When a beneficiary initiated ‘considerable efforts’ to check up on the activities of the executor of a deceased woman’s estate, the decision to investigate the conduct of the executor (who had also had a power of attorney during the woman’s lifetime) was well founded, as substantial misappropriations relating to assets in Switzerland were discovered.
The administrator of the estate then sued the executor on behalf of the woman’s estate and, as a result, he agreed to renounce his executorship, relinquish all his interests in the estate and pay the sum of £3.5 million to the estate. The settlement was agreed by the administrator on behalf of the eight beneficiaries.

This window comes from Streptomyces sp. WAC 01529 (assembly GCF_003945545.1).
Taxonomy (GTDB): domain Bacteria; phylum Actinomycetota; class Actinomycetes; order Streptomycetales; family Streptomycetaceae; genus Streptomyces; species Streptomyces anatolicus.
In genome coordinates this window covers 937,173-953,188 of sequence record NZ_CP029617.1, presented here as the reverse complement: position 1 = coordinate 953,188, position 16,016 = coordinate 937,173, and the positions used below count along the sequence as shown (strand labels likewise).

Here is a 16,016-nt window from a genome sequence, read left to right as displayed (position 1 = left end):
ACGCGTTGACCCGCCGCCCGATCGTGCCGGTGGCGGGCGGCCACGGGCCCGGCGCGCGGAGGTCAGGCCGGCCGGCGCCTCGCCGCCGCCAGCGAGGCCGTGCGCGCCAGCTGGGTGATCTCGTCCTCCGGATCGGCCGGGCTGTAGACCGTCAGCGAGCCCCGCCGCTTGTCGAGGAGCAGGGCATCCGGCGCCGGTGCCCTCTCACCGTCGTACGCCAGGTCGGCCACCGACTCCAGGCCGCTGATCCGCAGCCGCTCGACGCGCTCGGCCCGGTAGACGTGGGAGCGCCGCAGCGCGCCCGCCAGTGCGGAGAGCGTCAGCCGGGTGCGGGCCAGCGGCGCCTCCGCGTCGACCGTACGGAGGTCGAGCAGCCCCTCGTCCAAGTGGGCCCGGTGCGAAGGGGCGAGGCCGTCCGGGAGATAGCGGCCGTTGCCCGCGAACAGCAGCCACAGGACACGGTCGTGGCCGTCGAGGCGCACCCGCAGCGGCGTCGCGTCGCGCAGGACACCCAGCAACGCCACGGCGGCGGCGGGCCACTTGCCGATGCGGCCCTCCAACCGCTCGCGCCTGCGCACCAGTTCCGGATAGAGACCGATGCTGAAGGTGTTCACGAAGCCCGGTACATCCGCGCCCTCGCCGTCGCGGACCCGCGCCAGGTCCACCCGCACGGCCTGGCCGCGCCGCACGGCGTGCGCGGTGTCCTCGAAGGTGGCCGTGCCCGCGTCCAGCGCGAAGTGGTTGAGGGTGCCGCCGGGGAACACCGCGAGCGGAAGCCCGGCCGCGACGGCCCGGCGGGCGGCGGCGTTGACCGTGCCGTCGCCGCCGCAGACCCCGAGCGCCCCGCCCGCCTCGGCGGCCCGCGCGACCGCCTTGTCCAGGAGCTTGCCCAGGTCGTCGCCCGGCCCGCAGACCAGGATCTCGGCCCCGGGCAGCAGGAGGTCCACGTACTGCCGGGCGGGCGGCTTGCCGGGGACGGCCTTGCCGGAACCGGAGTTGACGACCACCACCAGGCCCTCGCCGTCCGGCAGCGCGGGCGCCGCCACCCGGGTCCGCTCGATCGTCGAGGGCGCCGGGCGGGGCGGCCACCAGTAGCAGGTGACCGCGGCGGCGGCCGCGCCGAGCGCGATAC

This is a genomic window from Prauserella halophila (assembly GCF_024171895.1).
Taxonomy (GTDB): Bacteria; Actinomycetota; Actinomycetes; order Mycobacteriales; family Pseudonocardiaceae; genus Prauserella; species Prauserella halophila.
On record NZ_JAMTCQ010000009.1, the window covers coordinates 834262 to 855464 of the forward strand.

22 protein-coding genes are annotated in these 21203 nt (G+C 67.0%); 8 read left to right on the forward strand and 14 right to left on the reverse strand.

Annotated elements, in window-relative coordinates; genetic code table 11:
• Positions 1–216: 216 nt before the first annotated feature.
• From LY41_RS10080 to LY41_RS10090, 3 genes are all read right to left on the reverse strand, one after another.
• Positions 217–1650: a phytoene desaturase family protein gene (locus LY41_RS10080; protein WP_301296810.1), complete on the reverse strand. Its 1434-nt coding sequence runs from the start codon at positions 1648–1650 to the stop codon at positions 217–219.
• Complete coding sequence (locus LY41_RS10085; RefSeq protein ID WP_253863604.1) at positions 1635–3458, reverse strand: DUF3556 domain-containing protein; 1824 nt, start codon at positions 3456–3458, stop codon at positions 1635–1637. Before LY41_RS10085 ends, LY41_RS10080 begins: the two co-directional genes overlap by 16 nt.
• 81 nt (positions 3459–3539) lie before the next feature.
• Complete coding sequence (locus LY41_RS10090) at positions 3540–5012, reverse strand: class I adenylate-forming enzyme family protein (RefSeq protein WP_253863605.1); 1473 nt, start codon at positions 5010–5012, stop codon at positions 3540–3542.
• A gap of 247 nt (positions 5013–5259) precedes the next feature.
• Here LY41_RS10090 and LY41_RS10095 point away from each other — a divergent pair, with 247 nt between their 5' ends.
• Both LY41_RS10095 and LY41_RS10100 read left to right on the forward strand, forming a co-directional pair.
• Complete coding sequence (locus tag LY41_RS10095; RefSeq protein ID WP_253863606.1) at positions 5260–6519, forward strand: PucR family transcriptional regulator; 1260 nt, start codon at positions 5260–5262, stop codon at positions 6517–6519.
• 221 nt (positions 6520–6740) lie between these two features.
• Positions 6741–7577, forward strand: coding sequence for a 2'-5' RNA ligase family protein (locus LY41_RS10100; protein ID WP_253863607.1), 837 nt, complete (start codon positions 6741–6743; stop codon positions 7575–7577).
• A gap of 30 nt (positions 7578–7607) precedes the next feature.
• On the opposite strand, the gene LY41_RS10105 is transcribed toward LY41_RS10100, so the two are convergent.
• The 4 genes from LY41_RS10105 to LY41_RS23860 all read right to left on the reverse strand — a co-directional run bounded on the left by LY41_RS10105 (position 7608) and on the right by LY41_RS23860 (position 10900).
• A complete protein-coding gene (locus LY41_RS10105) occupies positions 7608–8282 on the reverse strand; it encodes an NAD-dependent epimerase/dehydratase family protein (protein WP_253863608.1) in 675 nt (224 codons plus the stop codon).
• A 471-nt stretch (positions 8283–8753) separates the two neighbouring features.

The costs at that point in the proceedings were already considerable. That might well have been that, except that one of the beneficiaries was deeply unhappy with the conduct of the administration of the estate and began a lengthy legal challenge against the administrator, leading eventually to legal costs of more than £1 million being incurred before matters were resolved.
Inevitably, a second dispute arose – who should bear the legal costs and in what proportions?
The High Court considered the beneficiary’s conduct to be unreasonable and ordered him to pay approximately 85 per cent of the legal costs of the administrator – a sum of some £900,000.
Commencing a claim against an administrator or executor of an estate can be an expensive business as, if the claim does not succeed, the court is likely to require the unsuccessful claimant to pay the legal costs of the defendant personal representative(s).